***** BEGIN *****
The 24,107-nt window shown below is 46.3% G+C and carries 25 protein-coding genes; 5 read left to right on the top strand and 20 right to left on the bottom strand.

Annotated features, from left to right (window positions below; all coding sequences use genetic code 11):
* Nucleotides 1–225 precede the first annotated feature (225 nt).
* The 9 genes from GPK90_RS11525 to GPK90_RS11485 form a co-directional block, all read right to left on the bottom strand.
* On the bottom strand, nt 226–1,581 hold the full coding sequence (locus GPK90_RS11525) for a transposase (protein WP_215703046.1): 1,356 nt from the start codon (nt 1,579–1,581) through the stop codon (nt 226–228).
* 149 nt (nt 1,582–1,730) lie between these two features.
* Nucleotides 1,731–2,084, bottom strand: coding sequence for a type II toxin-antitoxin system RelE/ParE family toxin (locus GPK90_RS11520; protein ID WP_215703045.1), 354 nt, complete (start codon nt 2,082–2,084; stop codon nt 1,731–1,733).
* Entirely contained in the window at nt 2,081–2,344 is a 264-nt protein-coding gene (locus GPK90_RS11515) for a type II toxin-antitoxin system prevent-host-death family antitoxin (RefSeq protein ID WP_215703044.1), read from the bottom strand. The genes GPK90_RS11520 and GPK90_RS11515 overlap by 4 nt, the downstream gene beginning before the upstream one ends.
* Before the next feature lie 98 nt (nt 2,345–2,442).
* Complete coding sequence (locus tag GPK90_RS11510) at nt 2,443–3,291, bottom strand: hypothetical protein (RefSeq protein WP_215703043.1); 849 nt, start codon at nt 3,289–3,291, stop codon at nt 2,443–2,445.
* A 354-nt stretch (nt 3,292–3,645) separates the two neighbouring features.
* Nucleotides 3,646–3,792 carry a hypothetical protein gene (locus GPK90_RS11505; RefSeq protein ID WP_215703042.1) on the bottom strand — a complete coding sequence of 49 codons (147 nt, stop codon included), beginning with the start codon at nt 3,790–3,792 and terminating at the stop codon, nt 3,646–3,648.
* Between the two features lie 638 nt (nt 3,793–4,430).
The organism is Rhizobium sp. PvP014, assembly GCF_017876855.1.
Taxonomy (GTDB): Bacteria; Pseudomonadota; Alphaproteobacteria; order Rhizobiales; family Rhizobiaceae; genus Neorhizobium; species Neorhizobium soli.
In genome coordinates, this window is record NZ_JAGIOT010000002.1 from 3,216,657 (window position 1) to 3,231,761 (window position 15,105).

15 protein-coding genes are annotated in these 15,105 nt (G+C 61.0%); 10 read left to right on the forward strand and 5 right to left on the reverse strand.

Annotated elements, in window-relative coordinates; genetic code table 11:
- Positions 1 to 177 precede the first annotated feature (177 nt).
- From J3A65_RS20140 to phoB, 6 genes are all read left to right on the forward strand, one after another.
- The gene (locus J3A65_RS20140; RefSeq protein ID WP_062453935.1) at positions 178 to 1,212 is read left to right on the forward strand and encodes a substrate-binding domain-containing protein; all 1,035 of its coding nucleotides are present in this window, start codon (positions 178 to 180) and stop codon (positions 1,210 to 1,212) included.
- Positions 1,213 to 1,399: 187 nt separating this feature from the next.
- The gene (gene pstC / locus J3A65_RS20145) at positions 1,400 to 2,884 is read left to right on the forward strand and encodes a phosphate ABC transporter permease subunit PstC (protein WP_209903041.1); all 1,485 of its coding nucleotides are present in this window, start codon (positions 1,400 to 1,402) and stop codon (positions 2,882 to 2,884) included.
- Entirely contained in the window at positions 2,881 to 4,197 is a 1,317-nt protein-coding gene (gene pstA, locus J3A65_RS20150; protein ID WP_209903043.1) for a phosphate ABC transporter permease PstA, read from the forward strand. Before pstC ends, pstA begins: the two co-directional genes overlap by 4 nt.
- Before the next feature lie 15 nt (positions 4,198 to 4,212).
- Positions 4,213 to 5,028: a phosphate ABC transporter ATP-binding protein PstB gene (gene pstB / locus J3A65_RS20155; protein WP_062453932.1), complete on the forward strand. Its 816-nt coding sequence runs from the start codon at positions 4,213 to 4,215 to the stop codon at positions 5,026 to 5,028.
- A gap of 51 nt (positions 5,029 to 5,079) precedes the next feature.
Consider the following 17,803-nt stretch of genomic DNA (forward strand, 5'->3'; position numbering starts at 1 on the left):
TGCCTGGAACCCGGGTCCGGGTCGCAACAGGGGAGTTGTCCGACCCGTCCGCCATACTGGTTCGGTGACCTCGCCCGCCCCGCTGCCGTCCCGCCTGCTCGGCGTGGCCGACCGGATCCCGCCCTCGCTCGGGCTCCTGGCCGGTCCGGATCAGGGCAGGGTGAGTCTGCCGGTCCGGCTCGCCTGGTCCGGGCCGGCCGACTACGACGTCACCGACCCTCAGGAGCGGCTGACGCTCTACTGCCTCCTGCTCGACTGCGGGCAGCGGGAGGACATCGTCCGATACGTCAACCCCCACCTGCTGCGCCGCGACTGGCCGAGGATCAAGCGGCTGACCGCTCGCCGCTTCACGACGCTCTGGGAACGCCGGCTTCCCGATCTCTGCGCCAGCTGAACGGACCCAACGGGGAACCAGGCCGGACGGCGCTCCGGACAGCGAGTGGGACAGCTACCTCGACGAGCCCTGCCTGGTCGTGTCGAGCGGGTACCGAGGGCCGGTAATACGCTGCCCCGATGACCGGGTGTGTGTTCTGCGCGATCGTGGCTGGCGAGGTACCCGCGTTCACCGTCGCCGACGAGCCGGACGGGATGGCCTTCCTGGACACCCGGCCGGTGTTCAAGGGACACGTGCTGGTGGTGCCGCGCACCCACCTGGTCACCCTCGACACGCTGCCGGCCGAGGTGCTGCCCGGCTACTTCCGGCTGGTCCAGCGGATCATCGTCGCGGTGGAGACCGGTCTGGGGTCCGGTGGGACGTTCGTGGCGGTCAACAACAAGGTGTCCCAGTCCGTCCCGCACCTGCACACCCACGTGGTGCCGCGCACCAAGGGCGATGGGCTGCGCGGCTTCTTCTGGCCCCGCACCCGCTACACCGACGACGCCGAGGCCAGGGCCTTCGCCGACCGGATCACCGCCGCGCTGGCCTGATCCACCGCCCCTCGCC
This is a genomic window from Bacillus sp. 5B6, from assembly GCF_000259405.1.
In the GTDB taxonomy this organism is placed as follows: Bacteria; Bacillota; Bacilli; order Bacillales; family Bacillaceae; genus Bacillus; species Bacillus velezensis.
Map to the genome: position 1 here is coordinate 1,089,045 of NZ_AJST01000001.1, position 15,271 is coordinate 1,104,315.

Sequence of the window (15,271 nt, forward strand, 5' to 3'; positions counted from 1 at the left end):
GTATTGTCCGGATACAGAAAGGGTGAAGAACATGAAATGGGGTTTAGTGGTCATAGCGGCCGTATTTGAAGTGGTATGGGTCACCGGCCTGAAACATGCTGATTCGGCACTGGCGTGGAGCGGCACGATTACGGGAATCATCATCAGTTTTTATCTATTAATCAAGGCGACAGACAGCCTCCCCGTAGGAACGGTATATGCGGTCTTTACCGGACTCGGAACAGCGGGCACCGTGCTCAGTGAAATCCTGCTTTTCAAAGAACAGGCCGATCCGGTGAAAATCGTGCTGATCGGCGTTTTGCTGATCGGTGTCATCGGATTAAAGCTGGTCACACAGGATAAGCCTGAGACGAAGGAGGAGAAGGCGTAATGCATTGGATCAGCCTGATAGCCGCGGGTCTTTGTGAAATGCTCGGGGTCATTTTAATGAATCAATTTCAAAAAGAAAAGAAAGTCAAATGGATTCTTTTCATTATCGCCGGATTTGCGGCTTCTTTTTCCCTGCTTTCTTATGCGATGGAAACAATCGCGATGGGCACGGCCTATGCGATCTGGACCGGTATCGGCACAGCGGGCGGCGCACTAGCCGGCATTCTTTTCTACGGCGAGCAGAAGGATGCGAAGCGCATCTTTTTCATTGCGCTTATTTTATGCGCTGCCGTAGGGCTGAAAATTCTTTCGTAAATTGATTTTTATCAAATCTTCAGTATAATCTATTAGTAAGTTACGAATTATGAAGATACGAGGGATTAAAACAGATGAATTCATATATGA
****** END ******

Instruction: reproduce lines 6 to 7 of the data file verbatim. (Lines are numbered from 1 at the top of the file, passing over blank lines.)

* 149 nt (nt 1,582–1,730) lie between these two features.
* Nucleotides 1,731–2,084, bottom strand: coding sequence for a type II toxin-antitoxin system RelE/ParE family toxin (locus GPK90_RS11520; protein ID WP_215703045.1), 354 nt, complete (start codon nt 2,082–2,084; stop codon nt 1,731–1,733).